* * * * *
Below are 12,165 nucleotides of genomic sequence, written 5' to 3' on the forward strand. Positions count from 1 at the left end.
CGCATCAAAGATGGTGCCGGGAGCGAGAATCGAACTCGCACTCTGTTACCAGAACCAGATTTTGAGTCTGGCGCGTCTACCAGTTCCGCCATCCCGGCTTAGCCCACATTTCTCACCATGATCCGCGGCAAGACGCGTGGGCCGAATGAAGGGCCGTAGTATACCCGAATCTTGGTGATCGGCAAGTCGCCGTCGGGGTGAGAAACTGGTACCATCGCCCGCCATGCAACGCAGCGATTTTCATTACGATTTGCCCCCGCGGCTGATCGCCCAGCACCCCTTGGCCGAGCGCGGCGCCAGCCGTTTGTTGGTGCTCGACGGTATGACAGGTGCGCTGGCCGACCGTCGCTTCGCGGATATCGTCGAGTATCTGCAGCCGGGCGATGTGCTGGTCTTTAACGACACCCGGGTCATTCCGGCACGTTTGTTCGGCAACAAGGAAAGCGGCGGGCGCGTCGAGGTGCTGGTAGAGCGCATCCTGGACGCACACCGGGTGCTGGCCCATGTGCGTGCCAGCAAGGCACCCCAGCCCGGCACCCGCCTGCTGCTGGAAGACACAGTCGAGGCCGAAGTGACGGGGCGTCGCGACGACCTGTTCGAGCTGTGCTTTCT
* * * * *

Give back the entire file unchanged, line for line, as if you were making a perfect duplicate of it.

Below are 12,165 nucleotides of genomic sequence, written 5' to 3' on the forward strand. Positions count from 1 at the left end.
CGCATCAAAGATGGTGCCGGGAGCGAGAATCGAACTCGCACTCTGTTACCAGAACCAGATTTTGAGTCTGGCGCGTCTACCAGTTCCGCCATCCCGGCTTAGCCCACATTTCTCACCATGATCCGCGGCAAGACGCGTGGGCCGAATGAAGGGCCGTAGTATACCCGAATCTTGGTGATCGGCAAGTCGCCGTCGGGGTGAGAAACTGGTACCATCGCCCGCCATGCAACGCAGCGATTTTCATTACGATTTGCCCCCGCGGCTGATCGCCCAGCACCCCTTGGCCGAGCGCGGCGCCAGCCGTTTGTTGGTGCTCGACGGTATGACAGGTGCGCTGGCCGACCGTCGCTTCGCGGATATCGTCGAGTATCTGCAGCCGGGCGATGTGCTGGTCTTTAACGACACCCGGGTCATTCCGGCACGTTTGTTCGGCAACAAGGAAAGCGGCGGGCGCGTCGAGGTGCTGGTAGAGCGCATCCTGGACGCACACCGGGTGCTGGCCCATGTGCGTGCCAGCAAGGCACCCCAGCCCGGCACCCGCCTGCTGCTGGAAGACACAGTCGAGGCCGAAGTGACGGGGCGTCGCGACGACCTGTTCGAGCTGTGCTTTCT